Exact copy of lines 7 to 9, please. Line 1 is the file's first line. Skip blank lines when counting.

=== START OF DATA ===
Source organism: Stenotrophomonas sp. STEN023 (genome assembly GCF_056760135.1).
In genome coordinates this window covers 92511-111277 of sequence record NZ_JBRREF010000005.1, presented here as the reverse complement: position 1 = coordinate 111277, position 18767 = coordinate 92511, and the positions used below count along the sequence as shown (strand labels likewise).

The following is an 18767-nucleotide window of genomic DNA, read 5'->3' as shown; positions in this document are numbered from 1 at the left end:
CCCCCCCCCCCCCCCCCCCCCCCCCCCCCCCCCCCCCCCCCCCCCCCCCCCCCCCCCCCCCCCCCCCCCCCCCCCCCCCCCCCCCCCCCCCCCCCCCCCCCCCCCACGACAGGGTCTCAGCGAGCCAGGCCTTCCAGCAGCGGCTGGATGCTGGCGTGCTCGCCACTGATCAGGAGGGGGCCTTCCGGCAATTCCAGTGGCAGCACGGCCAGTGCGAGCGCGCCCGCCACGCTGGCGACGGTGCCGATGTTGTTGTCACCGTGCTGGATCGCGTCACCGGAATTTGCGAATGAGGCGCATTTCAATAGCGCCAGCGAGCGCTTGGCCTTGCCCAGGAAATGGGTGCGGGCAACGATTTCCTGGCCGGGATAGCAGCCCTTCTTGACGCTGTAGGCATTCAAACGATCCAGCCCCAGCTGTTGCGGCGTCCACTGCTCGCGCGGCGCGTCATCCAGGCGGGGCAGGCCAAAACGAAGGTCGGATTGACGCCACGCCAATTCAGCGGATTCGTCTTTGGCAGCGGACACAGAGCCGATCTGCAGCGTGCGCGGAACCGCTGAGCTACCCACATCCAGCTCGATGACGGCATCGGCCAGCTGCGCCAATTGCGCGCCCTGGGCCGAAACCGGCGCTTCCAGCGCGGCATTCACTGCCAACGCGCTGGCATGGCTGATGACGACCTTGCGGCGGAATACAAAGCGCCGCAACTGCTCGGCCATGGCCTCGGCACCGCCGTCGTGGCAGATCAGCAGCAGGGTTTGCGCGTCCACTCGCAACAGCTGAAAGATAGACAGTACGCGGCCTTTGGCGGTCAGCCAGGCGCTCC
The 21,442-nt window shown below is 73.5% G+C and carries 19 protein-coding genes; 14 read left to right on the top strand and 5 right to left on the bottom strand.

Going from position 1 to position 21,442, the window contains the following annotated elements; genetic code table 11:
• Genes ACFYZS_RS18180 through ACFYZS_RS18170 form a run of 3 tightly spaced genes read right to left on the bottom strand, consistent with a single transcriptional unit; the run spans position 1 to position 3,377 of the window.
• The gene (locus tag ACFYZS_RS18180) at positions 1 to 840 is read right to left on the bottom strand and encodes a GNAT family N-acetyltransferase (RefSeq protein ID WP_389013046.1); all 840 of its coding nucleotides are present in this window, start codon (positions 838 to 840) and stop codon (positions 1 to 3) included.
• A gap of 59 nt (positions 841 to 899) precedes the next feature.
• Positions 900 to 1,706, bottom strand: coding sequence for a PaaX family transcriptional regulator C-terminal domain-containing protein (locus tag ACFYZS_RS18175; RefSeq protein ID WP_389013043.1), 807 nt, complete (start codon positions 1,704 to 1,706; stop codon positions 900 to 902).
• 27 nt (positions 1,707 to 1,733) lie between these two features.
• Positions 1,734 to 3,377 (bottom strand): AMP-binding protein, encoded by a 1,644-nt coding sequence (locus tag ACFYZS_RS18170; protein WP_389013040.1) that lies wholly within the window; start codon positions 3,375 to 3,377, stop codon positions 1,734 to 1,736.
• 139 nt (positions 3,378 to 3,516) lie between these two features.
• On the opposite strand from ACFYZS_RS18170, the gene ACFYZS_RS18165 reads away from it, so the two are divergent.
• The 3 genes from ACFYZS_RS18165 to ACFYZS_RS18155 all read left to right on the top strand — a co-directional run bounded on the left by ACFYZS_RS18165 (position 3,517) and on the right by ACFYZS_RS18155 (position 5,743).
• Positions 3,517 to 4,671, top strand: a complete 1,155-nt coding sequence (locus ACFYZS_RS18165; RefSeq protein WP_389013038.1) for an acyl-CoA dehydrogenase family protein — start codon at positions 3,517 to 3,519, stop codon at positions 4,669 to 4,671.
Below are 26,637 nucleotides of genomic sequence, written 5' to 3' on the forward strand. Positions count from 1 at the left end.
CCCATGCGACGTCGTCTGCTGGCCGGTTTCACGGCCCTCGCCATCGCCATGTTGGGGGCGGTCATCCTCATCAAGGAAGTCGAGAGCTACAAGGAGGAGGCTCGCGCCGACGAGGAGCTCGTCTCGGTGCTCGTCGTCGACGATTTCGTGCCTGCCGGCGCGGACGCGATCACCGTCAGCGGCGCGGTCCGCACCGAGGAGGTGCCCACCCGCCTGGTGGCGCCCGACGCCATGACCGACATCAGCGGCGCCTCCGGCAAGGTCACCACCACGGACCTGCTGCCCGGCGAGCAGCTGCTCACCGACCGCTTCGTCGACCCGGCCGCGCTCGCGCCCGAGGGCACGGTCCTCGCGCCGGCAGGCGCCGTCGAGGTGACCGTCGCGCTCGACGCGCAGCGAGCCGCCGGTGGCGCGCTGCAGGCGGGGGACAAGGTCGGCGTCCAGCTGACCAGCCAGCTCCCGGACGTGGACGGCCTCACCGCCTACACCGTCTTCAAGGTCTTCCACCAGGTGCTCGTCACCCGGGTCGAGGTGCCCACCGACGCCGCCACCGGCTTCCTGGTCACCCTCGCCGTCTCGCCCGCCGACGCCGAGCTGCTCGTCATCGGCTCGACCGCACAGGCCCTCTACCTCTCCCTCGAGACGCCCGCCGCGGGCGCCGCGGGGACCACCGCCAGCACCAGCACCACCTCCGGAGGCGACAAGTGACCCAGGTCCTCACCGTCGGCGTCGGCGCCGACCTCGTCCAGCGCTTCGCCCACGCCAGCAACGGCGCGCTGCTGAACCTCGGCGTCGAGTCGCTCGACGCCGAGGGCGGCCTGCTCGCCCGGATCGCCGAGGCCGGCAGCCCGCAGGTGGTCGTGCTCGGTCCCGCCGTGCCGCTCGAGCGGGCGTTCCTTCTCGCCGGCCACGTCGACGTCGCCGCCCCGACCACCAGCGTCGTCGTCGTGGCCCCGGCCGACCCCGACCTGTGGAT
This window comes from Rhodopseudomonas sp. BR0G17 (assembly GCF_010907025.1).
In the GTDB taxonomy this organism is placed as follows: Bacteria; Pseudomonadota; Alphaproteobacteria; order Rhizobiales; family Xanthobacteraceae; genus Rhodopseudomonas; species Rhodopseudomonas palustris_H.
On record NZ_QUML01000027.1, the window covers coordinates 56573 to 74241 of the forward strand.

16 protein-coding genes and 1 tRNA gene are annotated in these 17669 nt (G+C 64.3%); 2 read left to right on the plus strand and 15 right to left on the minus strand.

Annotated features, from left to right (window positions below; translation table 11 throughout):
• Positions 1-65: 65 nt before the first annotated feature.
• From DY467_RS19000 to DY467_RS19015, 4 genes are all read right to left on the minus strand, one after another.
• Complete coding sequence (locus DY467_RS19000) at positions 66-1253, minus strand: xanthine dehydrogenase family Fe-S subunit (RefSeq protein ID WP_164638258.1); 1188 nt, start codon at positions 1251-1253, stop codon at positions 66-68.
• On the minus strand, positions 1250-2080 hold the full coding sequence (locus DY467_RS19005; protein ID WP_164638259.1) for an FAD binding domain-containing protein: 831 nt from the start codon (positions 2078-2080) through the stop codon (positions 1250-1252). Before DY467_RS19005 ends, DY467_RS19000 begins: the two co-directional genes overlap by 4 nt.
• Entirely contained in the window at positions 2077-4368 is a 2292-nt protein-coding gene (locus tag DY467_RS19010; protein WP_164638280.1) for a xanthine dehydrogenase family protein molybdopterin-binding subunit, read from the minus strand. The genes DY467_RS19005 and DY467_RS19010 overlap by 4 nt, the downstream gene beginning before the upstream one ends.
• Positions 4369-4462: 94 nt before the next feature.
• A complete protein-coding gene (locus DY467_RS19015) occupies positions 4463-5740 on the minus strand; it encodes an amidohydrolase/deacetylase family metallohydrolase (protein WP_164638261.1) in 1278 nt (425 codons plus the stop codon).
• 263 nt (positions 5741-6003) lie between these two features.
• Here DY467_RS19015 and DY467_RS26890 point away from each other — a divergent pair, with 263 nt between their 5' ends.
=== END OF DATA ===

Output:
• Genes ACFYZS_RS18180 through ACFYZS_RS18170 form a run of 3 tightly spaced genes read right to left on the bottom strand, consistent with a single transcriptional unit; the run spans position 1 to position 3,377 of the window.
• The gene (locus tag ACFYZS_RS18180) at positions 1 to 840 is read right to left on the bottom strand and encodes a GNAT family N-acetyltransferase (RefSeq protein ID WP_389013046.1); all 840 of its coding nucleotides are present in this window, start codon (positions 838 to 840) and stop codon (positions 1 to 3) included.
• A gap of 59 nt (positions 841 to 899) precedes the next feature.